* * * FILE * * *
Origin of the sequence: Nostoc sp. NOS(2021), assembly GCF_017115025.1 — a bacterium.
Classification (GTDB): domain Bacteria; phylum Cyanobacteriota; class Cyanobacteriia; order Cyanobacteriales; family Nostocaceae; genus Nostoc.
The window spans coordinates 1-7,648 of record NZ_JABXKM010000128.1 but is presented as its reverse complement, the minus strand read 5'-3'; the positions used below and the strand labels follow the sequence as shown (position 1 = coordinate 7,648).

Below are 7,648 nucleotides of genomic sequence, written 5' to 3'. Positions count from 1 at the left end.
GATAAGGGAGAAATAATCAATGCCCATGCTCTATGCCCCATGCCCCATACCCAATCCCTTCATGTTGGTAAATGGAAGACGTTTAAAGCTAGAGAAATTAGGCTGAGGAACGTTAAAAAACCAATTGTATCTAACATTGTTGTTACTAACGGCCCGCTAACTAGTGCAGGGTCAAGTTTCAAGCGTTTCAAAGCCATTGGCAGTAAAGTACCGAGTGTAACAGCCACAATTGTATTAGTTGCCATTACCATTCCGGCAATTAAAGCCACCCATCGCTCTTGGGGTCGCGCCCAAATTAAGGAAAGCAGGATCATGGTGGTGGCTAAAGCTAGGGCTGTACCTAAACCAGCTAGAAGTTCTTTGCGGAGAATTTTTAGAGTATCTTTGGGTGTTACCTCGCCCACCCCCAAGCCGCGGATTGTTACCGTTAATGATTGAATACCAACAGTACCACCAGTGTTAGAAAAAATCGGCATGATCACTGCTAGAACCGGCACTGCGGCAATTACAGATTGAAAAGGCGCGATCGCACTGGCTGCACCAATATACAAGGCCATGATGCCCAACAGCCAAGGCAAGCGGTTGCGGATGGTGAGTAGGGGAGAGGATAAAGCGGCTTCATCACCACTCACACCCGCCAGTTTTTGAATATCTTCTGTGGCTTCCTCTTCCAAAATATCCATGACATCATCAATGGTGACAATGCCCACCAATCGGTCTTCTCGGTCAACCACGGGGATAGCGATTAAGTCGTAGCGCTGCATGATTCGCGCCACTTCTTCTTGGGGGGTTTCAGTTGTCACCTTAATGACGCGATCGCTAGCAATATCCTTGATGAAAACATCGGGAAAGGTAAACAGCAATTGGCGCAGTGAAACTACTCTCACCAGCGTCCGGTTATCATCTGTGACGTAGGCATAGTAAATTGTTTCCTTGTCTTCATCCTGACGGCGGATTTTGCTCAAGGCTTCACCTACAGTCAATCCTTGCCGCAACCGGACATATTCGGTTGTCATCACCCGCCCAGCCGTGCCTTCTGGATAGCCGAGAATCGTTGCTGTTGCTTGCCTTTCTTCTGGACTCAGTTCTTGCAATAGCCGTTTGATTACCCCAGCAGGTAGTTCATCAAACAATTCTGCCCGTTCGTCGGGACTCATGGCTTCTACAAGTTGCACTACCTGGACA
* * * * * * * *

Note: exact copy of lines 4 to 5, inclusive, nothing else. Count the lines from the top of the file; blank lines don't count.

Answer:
Below are 7,648 nucleotides of genomic sequence, written 5' to 3'. Positions count from 1 at the left end.
GATAAGGGAGAAATAATCAATGCCCATGCTCTATGCCCCATGCCCCATACCCAATCCCTTCATGTTGGTAAATGGAAGACGTTTAAAGCTAGAGAAATTAGGCTGAGGAACGTTAAAAAACCAATTGTATCTAACATTGTTGTTACTAACGGCCCGCTAACTAGTGCAGGGTCAAGTTTCAAGCGTTTCAAAGCCATTGGCAGTAAAGTACCGAGTGTAACAGCCACAATTGTATTAGTTGCCATTACCATTCCGGCAATTAAAGCCACCCATCGCTCTTGGGGTCGCGCCCAAATTAAGGAAAGCAGGATCATGGTGGTGGCTAAAGCTAGGGCTGTACCTAAACCAGCTAGAAGTTCTTTGCGGAGAATTTTTAGAGTATCTTTGGGTGTTACCTCGCCCACCCCCAAGCCGCGGATTGTTACCGTTAATGATTGAATACCAACAGTACCACCAGTGTTAGAAAAAATCGGCATGATCACTGCTAGAACCGGCACTGCGGCAATTACAGATTGAAAAGGCGCGATCGCACTGGCTGCACCAATATACAAGGCCATGATGCCCAACAGCCAAGGCAAGCGGTTGCGGATGGTGAGTAGGGGAGAGGATAAAGCGGCTTCATCACCACTCACACCCGCCAGTTTTTGAATATCTTCTGTGGCTTCCTCTTCCAAAATATCCATGACATCATCAATGGTGACAATGCCCACCAATCGGTCTTCTCGGTCAACCACGGGGATAGCGATTAAGTCGTAGCGCTGCATGATTCGCGCCACTTCTTCTTGGGGGGTTTCAGTTGTCACCTTAATGACGCGATCGCTAGCAATATCCTTGATGAAAACATCGGGAAAGGTAAACAGCAATTGGCGCAGTGAAACTACTCTCACCAGCGTCCGGTTATCATCTGTGACGTAGGCATAGTAAATTGTTTCCTTGTCTTCATCCTGACGGCGGATTTTGCTCAAGGCTTCACCTACAGTCAATCCTTGCCGCAACCGGACATATTCGGTTGTCATCACCCGCCCAGCCGTGCCTTCTGGATAGCCGAGAATCGTTGCTGTTGCTTGCCTTTCTTCTGGACTCAGTTCTTGCAATAGCCGTTTGATTACCCCAGCAGGTAGTTCATCAAACAATTCTGCCCGTTCGTCGGGACTCATGGCTTCTACAAGTTGCACTACCTGGACA